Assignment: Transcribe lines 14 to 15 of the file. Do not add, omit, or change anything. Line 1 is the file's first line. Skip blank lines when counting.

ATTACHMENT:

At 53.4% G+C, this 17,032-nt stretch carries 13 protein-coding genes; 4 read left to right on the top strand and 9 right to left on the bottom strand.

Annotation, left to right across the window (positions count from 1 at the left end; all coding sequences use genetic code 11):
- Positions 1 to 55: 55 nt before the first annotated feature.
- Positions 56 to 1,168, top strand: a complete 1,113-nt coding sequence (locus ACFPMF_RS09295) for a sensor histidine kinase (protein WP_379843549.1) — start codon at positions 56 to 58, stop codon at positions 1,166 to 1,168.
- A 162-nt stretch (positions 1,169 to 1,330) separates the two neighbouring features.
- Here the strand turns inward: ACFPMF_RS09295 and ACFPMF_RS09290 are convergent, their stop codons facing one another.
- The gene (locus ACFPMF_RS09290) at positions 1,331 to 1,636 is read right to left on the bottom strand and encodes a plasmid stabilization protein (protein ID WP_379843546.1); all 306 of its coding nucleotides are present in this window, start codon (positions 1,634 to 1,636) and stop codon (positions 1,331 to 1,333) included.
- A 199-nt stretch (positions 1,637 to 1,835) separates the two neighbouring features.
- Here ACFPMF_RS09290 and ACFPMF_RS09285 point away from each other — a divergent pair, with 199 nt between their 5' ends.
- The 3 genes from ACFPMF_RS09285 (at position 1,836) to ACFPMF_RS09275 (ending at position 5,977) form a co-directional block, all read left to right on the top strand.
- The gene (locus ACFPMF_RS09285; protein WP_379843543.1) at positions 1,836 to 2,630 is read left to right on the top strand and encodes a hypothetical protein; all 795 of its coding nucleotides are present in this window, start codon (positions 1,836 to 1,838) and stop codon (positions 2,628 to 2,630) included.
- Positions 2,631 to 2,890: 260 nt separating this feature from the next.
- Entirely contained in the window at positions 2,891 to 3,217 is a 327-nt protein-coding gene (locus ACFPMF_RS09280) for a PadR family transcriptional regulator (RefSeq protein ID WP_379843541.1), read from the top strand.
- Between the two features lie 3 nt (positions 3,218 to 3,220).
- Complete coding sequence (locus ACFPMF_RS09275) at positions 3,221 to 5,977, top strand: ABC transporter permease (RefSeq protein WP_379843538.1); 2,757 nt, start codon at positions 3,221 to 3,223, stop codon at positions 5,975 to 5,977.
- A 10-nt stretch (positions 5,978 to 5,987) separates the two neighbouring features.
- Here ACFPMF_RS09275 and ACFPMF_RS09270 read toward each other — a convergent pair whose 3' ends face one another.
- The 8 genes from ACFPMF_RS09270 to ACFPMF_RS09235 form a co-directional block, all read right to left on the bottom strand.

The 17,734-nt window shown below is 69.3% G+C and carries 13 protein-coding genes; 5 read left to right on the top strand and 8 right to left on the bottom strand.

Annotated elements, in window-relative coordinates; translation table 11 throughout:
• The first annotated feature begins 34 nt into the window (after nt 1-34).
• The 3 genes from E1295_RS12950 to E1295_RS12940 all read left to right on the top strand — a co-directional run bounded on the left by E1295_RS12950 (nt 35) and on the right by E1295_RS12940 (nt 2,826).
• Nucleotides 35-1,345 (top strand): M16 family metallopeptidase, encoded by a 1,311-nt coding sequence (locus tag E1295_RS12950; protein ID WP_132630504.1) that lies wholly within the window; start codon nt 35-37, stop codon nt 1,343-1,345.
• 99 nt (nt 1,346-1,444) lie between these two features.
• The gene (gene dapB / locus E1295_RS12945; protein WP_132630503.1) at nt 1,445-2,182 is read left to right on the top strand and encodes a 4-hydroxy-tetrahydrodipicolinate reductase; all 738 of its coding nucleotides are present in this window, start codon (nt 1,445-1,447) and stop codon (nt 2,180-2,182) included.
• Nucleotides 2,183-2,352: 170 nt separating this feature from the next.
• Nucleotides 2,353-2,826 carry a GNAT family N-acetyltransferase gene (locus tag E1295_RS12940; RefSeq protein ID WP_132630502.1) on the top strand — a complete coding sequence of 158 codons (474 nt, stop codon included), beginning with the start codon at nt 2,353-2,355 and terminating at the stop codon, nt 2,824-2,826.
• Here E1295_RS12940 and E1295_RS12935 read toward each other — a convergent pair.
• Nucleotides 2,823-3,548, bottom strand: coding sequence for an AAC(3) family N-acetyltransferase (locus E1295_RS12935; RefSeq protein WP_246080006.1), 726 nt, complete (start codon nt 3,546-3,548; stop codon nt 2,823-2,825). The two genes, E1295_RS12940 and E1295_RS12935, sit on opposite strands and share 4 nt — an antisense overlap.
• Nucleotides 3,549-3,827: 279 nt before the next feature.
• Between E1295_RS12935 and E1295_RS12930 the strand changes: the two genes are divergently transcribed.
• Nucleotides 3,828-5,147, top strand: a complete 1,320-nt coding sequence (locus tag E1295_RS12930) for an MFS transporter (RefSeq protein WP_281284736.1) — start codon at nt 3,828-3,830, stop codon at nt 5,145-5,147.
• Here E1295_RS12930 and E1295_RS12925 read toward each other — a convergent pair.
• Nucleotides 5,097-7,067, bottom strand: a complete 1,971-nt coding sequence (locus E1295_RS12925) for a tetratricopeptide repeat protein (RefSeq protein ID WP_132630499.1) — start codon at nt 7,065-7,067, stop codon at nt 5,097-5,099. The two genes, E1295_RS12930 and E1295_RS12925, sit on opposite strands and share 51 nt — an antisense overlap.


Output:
- Between the two features lie 3 nt (positions 3,218 to 3,220).
- Complete coding sequence (locus ACFPMF_RS09275) at positions 3,221 to 5,977, top strand: ABC transporter permease (RefSeq protein WP_379843538.1); 2,757 nt, start codon at positions 3,221 to 3,223, stop codon at positions 5,975 to 5,977.